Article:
While most of my fellow editors have taken this opportunity to look back fondly at the year that was in gaming, I instead opted to put on my hazmat suit and a snorkel and go dumpster diving at the year that shouldn’t have been. Consider me your FDA inspector of all things gaming related, pointing out what you shouldn’t consume because it has traces of spider eggs and hedgehog quills in it. Now, although I have played many truly terrible titles this year, I have by no means played them all as even I can only handle a certain level of punishment before I need a palette cleanser to remind me that not all games were made with the intent of making children cry. Feel free to let me know in the comments below which other (un)worthy games this year were equally deserving of scorn.
5. Falling Skies: The Game
(PC/PS3/Xbox 360/Wii U, Little Orbit)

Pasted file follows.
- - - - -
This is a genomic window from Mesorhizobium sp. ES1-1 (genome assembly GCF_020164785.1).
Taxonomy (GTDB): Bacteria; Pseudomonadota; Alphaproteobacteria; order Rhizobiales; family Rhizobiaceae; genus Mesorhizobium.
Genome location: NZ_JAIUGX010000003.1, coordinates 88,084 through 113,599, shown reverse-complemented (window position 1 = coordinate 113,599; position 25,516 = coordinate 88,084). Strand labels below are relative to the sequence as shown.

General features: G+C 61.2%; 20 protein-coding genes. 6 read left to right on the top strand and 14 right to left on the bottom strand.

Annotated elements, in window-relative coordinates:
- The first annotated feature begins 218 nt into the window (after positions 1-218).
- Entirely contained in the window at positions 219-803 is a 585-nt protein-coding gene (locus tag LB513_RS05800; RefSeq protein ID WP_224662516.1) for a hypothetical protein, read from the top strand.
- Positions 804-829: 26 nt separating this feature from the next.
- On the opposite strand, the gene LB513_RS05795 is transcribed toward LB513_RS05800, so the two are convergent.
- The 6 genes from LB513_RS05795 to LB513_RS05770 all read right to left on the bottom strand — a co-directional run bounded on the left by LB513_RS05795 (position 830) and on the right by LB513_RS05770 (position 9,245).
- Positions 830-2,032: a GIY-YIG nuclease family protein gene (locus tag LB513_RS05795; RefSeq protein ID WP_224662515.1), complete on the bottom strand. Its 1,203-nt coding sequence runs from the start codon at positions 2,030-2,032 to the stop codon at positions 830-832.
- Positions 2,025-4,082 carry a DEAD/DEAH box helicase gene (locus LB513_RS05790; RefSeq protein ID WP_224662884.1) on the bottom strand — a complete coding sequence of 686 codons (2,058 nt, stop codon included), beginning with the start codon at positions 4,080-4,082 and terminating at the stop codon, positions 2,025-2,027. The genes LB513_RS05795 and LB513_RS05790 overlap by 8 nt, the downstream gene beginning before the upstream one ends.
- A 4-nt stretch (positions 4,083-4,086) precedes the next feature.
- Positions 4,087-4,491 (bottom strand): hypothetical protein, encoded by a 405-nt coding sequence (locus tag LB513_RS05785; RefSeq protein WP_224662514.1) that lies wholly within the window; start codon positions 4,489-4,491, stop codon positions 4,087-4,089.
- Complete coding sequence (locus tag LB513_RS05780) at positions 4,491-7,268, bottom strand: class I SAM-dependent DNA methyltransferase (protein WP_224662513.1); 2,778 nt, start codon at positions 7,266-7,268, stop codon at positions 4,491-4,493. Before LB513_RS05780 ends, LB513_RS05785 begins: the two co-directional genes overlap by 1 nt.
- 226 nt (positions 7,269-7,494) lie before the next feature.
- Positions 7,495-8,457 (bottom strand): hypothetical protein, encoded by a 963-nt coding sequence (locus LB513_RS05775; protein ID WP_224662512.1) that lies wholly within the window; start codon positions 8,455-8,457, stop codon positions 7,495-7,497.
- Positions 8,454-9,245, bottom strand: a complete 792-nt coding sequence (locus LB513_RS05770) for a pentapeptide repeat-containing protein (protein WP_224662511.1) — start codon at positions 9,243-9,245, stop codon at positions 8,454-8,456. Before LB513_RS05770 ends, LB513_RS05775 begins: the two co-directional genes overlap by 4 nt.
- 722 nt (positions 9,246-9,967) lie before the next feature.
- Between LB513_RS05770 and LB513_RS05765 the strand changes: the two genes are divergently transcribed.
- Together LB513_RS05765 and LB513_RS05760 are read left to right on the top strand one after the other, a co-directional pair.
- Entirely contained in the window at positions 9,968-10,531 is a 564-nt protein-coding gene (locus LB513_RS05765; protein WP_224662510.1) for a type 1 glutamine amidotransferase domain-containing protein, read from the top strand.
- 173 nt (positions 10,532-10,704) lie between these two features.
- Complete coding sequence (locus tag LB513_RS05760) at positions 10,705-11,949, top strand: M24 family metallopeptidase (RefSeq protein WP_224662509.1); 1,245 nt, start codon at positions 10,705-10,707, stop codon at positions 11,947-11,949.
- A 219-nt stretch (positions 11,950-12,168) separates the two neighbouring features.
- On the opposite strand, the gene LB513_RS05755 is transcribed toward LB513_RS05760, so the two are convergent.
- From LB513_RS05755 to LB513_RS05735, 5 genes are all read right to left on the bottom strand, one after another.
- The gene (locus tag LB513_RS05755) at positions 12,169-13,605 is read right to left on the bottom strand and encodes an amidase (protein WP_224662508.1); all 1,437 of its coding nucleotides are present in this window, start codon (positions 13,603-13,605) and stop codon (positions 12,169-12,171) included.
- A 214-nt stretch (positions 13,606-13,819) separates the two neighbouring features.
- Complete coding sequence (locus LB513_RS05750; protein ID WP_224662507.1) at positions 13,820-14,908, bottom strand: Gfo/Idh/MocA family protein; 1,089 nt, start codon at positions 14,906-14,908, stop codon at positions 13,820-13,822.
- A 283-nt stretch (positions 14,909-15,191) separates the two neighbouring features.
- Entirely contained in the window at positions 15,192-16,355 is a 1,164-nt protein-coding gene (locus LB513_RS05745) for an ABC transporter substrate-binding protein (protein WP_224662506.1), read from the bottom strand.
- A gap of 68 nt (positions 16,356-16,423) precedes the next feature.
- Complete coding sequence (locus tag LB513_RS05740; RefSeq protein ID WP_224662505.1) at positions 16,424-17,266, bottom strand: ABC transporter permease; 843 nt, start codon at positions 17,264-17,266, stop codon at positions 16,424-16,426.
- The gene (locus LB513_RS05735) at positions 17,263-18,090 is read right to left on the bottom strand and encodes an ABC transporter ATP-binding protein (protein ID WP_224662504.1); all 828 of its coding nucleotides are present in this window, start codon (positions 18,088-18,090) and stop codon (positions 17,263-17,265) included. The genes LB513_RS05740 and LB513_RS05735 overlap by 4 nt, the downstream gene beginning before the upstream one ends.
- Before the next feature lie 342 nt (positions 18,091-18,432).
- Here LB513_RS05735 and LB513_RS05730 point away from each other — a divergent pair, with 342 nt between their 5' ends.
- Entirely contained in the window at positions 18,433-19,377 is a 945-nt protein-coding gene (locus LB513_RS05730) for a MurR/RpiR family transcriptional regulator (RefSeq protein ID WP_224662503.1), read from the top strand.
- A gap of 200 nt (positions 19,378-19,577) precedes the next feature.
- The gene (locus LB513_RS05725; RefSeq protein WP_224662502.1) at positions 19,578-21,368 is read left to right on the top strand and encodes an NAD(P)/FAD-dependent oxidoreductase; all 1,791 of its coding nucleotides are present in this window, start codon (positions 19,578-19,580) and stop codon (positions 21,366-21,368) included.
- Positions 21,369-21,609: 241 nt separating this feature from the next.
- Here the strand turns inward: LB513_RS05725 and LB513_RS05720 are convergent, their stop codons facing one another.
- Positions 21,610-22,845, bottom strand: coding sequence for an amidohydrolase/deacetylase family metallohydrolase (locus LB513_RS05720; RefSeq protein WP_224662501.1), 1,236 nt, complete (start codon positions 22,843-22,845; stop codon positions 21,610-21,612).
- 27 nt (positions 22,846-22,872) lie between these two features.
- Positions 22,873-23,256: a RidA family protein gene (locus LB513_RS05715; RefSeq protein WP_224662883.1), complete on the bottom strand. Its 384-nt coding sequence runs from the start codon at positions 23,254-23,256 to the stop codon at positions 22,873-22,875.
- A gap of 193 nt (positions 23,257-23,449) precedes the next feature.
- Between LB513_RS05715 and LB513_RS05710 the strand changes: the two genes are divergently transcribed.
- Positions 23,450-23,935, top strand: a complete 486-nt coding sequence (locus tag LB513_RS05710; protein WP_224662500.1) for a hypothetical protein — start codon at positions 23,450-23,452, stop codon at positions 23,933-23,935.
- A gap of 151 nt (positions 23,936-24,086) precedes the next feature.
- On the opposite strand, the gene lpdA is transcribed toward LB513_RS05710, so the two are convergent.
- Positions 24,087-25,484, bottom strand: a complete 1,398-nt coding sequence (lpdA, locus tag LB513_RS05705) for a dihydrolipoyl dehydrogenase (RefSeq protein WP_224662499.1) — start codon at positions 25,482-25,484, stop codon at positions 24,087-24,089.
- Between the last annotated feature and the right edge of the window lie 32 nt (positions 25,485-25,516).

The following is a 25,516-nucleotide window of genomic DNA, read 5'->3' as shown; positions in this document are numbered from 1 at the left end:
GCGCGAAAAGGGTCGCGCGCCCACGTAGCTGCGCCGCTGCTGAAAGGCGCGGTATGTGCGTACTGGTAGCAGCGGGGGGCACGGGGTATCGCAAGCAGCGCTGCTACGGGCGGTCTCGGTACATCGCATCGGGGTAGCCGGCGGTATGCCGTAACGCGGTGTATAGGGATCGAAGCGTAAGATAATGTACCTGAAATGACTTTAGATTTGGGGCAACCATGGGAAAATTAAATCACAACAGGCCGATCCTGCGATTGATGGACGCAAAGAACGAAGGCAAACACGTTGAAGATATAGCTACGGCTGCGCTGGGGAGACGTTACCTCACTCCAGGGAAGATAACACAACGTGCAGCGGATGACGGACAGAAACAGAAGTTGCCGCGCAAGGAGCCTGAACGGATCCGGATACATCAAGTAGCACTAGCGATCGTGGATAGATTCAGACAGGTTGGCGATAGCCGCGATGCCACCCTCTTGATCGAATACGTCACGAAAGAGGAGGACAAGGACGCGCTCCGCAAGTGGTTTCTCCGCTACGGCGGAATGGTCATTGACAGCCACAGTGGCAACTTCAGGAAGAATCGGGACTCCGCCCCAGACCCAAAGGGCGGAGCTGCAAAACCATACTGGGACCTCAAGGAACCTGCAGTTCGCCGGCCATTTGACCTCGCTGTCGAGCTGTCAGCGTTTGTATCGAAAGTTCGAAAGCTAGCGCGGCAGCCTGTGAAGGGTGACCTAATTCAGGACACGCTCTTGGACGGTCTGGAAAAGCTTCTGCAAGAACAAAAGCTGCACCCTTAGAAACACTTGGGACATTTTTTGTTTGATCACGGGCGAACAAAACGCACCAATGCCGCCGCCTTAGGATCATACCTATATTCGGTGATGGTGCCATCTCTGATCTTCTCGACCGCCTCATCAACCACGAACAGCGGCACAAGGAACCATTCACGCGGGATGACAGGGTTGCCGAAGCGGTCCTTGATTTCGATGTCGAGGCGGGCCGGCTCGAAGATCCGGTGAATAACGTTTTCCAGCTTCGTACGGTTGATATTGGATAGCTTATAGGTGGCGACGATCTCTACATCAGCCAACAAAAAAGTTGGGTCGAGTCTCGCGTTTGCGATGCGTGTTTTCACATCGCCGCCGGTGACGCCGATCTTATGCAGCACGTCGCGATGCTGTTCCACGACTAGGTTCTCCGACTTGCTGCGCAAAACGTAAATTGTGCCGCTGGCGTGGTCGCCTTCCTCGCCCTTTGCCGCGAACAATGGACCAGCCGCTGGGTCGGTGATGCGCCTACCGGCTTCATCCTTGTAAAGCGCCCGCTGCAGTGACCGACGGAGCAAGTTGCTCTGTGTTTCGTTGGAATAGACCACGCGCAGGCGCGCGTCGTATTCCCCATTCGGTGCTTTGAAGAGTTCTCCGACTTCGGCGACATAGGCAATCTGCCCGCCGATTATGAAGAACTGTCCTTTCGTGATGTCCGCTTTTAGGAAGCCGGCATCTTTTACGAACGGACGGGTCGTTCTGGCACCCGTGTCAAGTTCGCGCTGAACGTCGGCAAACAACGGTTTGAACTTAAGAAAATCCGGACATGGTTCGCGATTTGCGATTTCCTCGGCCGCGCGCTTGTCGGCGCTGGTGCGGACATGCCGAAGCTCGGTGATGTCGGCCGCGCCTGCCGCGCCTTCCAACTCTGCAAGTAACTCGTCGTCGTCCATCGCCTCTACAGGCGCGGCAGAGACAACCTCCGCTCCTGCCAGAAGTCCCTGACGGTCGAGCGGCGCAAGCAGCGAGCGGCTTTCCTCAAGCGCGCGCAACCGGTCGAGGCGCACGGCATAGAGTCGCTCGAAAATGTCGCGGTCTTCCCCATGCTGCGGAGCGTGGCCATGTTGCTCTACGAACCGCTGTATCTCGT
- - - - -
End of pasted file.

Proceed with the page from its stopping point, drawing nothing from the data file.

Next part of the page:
Usually when a company vomits up a bad licensed game the motivation is pretty clear. They want to cash in on a popular name as quickly as they can and get out of town before the angry villagers show up to their door with their pitchforks and torches. Falling Skies: The Game clearly couldn’t have been one of those kind of titles, because nobody, not even the two people that watch the show, wanted a video game adaptation. Instead, it was just a dedication to bad made by some people that must’ve really hated the television show and came up with a devious way to undermine it.